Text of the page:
Cultural anthropology: "ur trait" a term for universl beliefs/practices?
January 10, 2013 10:04 AM   Subscribe

Some decades ago I heard the term "Ur trait" (can't be sure of the spelling) in relation to a collection of cultural beliefs or possibly culturally driven practices that are universally distributed in humans around the globe, and which are believed to reach back to the early development of humans, so that they might represent bits of a core of human culture. I'm unsure enough of the concept that I don't want to make up examples which might lead respondents on a wrong path. Googling "ur trait" didn't yield any useful answers. The concept sounds similar, but is not identical to Jung's idea of a collective unconscious, which seems to be related a little more to psychology than cultural anthropology. I'm primarily interested in whether the phrase "ur trait" was ever in use, and secondarily in the concept it represents if not what I've described above.
posted by paphun123 to Science & Nature (12 answers total) 2 users marked this as a favorite
I'm not familiar with that particular construction, but it's consistent with the usual meaning of the prefix ur-.
posted by pullayup at 10:10 AM on January 10, 2013 [1 favorite]

Ur was a very ancient city-state, and I'm pretty sure this concept of originality you're talking about is a reference to it. I imagine there was some discovery in anthropology at Ur that was the very earliest of its kind, and the term stuck.
posted by drjimmy11 at 10:12 AM on January 10, 2013 [1 favorite]

Then again, there's this etymology straight from German.

So not sure if that relates to the city of Ur or not, actually.
posted by drjimmy11 at 10:15 AM on January 10, 2013

I imagine there was some discovery in anthropology at Ur that was the very earliest of its kind, and the term stuck.

No, Ur- is just a common way to say "primeval" or "original" in academic language, as in pullayup's link.
posted by oinopaponton at 10:16 AM on January 10, 2013

The prefix "ur" is part of many basic German words (e.g., Ursprung, "source"). It is not related to the ancient city of Ur.
posted by Nomyte at 10:19 AM on January 10, 2013

Ur-trait would be transparent in meaning to a reasonably well-read cultural anthropologist, but I'm not aware of a particular person who uses the term. Ur-language I've certainly heard, and I can well imagine an off-the-cuff speculation like, "Are incest prohibitions a sort of cultural ur-trait, or is something like the Westermarck hypothesis more likely?"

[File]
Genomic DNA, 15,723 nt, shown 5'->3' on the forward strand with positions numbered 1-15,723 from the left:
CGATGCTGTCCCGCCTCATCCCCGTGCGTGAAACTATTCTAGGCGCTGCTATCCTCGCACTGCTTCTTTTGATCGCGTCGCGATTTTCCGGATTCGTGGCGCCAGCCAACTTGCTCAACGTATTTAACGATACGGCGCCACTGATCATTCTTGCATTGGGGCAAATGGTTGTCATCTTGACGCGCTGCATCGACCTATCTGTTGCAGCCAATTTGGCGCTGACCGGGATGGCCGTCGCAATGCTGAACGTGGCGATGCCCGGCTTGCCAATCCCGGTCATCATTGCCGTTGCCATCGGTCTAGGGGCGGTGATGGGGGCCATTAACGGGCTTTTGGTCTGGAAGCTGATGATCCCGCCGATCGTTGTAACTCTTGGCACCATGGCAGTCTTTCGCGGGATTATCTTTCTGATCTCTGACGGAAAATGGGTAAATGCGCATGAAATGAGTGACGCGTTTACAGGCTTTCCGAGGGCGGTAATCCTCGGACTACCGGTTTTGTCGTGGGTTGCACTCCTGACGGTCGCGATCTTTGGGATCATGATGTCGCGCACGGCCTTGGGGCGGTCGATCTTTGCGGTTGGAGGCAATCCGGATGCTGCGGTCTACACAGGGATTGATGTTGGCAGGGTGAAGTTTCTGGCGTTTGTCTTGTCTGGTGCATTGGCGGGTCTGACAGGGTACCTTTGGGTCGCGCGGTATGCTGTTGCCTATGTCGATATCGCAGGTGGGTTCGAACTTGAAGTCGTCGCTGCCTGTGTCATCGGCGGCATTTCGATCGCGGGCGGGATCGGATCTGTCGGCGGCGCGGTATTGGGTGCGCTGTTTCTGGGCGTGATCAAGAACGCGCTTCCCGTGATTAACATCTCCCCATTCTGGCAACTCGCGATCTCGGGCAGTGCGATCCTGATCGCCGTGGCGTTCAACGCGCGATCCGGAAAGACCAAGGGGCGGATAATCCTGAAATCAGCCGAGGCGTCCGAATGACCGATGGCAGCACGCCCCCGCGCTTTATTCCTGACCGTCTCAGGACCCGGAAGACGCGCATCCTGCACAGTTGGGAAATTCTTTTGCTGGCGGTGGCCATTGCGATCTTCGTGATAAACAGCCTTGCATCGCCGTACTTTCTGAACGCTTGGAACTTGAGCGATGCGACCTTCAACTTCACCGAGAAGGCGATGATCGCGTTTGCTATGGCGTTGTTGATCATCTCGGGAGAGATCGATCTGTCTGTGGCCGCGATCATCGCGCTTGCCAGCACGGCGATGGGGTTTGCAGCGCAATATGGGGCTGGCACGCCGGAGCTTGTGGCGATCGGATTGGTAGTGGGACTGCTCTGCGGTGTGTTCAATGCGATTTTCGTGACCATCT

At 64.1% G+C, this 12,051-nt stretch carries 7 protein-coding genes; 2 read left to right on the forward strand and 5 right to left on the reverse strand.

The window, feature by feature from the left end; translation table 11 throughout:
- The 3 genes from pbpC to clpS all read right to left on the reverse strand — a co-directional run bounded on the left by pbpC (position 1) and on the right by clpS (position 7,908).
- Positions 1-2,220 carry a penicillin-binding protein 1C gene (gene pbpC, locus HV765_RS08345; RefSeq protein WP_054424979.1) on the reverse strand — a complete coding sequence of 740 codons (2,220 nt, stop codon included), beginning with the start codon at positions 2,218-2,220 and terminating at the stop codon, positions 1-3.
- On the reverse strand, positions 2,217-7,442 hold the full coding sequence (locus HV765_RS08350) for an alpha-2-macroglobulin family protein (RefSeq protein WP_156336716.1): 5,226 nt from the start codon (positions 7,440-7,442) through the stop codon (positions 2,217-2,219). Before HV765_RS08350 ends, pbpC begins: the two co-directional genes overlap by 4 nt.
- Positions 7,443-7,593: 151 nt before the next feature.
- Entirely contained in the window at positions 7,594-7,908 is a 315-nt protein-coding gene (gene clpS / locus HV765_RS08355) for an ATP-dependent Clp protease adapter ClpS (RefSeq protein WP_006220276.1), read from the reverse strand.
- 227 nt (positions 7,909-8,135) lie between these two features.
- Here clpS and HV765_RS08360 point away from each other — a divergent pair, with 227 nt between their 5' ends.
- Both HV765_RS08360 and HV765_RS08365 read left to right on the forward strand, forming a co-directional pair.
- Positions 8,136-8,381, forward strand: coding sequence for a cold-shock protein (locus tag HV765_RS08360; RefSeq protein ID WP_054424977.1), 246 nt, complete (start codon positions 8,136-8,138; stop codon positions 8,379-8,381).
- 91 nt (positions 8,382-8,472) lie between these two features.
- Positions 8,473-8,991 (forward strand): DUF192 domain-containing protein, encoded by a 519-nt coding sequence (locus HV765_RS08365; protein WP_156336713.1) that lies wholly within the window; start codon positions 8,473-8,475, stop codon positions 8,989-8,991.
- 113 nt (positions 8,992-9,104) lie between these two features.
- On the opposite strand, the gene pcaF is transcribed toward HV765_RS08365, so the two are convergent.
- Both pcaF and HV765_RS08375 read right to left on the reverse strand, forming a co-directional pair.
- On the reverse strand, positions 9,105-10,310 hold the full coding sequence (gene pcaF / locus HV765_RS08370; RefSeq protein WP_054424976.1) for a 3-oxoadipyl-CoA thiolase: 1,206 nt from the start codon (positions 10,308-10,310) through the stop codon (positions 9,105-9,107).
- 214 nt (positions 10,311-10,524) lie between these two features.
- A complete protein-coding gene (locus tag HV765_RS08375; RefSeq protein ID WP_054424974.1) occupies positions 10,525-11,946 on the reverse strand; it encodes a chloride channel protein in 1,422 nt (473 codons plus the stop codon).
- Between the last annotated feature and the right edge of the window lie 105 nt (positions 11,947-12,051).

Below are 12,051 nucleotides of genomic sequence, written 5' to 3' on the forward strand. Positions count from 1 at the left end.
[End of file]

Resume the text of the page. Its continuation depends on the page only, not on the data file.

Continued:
posted by Monsieur Caution at 10:20 AM on January 10, 2013 [3 favorites]

Yeah, you're night. On further reflection that "city of Ur" thing was hearsay from something my friend Jeff told me once.
posted by drjimmy11 at 10:20 AM on January 10, 2013

"Ur-" is flexible and widely understood, to the point that I can imagine "ur-trait" being a hapax legomenon of sorts rather than obscure anthropological argot. The author may have just coined it to illustrate the concept you describe.
posted by pullayup at 10:21 AM on January 10, 2013 [1 favorite]

In history, archeology, and linguistics you have (German or German-inspired) terms like ursprache for "hypothetical ancestral language," urheimat for "ancestral homeland," and urtext for "the original text where some motif appears."
posted by Nomyte at 10:25 AM on January 10, 2013 [1 favorite]

What you're describing is called Cultural Universal, I think.
'Ur-' is a German prefix, nomyte's explanation is excellent. I haven't heard the word 'ur-trait', the German word for what you're describing is (Kulturelle) Universalie.
posted by The Toad at 10:31 AM on January 10, 2013 [2 favorites]

Best answer: pullayup, Monsieur Caution, and The Toad have it.

I was an anthropology major and remember learning the term "cultural universal" for what you describe. But ur-trait would be a perfectly good synonym, and I suppose that when writing anthropology papers you have to bust out the thesaurus every once in a while.

Not 100% germane to your question, but I don't think anthropologists think that cultural universals necessarily indicate some kind of shared ancient human culture. Or, at least, the implications of ancientness aren't really dwelled on at all.
posted by Sara C. at 11:11 AM on January 10, 2013

Response by poster: Thanks, all. Very interesting and helpful. Special thanks to Sarah C. for clarity on whether universality is regarded as an indicator of shared ancient culture.
posted by paphun123 at 11:44 AM on January 10, 2013

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